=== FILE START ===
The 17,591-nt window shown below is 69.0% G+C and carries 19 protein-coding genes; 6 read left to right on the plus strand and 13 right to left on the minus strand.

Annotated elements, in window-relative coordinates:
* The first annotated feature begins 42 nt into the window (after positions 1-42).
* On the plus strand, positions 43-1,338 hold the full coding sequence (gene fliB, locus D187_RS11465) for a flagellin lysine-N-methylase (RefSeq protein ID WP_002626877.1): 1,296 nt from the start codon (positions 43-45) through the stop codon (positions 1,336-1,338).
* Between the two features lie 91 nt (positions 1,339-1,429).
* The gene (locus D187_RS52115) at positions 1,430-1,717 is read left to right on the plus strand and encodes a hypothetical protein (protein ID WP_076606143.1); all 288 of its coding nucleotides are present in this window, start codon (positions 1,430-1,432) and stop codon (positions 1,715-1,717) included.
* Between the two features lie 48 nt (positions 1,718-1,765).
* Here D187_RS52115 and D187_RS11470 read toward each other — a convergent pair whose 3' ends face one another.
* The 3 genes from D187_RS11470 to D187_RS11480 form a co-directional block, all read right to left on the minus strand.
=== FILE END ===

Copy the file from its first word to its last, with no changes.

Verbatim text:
The 17,591-nt window shown below is 69.0% G+C and carries 19 protein-coding genes; 6 read left to right on the plus strand and 13 right to left on the minus strand.

Annotated elements, in window-relative coordinates:
* The first annotated feature begins 42 nt into the window (after positions 1-42).
* On the plus strand, positions 43-1,338 hold the full coding sequence (gene fliB, locus D187_RS11465) for a flagellin lysine-N-methylase (RefSeq protein ID WP_002626877.1): 1,296 nt from the start codon (positions 43-45) through the stop codon (positions 1,336-1,338).
* Between the two features lie 91 nt (positions 1,339-1,429).
* The gene (locus D187_RS52115) at positions 1,430-1,717 is read left to right on the plus strand and encodes a hypothetical protein (protein ID WP_076606143.1); all 288 of its coding nucleotides are present in this window, start codon (positions 1,430-1,432) and stop codon (positions 1,715-1,717) included.
* Between the two features lie 48 nt (positions 1,718-1,765).
* Here D187_RS52115 and D187_RS11470 read toward each other — a convergent pair whose 3' ends face one another.
* The 3 genes from D187_RS11470 to D187_RS11480 form a co-directional block, all read right to left on the minus strand.